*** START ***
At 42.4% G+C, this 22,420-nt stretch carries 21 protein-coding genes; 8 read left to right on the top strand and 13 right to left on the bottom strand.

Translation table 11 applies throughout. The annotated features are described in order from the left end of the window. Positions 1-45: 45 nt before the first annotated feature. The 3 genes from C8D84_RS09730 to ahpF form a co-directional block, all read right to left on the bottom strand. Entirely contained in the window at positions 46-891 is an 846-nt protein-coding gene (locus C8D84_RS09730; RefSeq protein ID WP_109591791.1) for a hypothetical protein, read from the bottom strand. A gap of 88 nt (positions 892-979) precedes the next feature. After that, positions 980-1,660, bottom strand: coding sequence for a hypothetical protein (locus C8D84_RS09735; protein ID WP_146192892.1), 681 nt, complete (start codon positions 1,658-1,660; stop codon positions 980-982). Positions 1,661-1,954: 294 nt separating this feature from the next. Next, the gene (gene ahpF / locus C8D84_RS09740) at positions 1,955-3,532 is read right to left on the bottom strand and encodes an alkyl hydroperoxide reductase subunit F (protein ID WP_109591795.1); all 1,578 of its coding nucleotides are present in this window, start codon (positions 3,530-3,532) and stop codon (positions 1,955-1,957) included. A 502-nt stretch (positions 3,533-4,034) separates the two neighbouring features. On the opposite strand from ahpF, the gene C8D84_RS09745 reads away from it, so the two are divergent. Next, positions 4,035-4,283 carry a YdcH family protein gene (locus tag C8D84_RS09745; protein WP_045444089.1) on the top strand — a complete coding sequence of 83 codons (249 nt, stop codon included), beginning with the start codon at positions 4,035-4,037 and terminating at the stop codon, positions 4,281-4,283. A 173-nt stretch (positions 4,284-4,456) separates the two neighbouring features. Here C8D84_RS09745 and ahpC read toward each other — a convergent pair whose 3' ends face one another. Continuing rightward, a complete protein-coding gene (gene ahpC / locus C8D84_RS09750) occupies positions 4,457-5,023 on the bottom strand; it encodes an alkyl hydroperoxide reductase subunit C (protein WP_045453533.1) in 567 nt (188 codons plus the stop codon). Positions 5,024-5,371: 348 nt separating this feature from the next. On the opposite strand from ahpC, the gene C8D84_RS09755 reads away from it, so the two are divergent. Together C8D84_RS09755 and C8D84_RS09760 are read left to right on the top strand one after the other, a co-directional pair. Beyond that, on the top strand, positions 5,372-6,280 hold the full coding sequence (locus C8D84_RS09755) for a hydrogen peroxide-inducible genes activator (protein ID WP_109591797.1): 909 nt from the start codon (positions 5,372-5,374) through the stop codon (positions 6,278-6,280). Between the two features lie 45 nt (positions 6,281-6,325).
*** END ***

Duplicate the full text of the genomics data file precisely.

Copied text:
At 42.4% G+C, this 22,420-nt stretch carries 21 protein-coding genes; 8 read left to right on the top strand and 13 right to left on the bottom strand.

Translation table 11 applies throughout. The annotated features are described in order from the left end of the window. Positions 1-45: 45 nt before the first annotated feature. The 3 genes from C8D84_RS09730 to ahpF form a co-directional block, all read right to left on the bottom strand. Entirely contained in the window at positions 46-891 is an 846-nt protein-coding gene (locus C8D84_RS09730; RefSeq protein ID WP_109591791.1) for a hypothetical protein, read from the bottom strand. A gap of 88 nt (positions 892-979) precedes the next feature. After that, positions 980-1,660, bottom strand: coding sequence for a hypothetical protein (locus C8D84_RS09735; protein ID WP_146192892.1), 681 nt, complete (start codon positions 1,658-1,660; stop codon positions 980-982). Positions 1,661-1,954: 294 nt separating this feature from the next. Next, the gene (gene ahpF / locus C8D84_RS09740) at positions 1,955-3,532 is read right to left on the bottom strand and encodes an alkyl hydroperoxide reductase subunit F (protein ID WP_109591795.1); all 1,578 of its coding nucleotides are present in this window, start codon (positions 3,530-3,532) and stop codon (positions 1,955-1,957) included. A 502-nt stretch (positions 3,533-4,034) separates the two neighbouring features. On the opposite strand from ahpF, the gene C8D84_RS09745 reads away from it, so the two are divergent. Next, positions 4,035-4,283 carry a YdcH family protein gene (locus tag C8D84_RS09745; protein WP_045444089.1) on the top strand — a complete coding sequence of 83 codons (249 nt, stop codon included), beginning with the start codon at positions 4,035-4,037 and terminating at the stop codon, positions 4,281-4,283. A 173-nt stretch (positions 4,284-4,456) separates the two neighbouring features. Here C8D84_RS09745 and ahpC read toward each other — a convergent pair whose 3' ends face one another. Continuing rightward, a complete protein-coding gene (gene ahpC / locus C8D84_RS09750) occupies positions 4,457-5,023 on the bottom strand; it encodes an alkyl hydroperoxide reductase subunit C (protein WP_045453533.1) in 567 nt (188 codons plus the stop codon). Positions 5,024-5,371: 348 nt separating this feature from the next. On the opposite strand from ahpC, the gene C8D84_RS09755 reads away from it, so the two are divergent. Together C8D84_RS09755 and C8D84_RS09760 are read left to right on the top strand one after the other, a co-directional pair. Beyond that, on the top strand, positions 5,372-6,280 hold the full coding sequence (locus C8D84_RS09755) for a hydrogen peroxide-inducible genes activator (protein ID WP_109591797.1): 909 nt from the start codon (positions 5,372-5,374) through the stop codon (positions 6,278-6,280). Between the two features lie 45 nt (positions 6,281-6,325).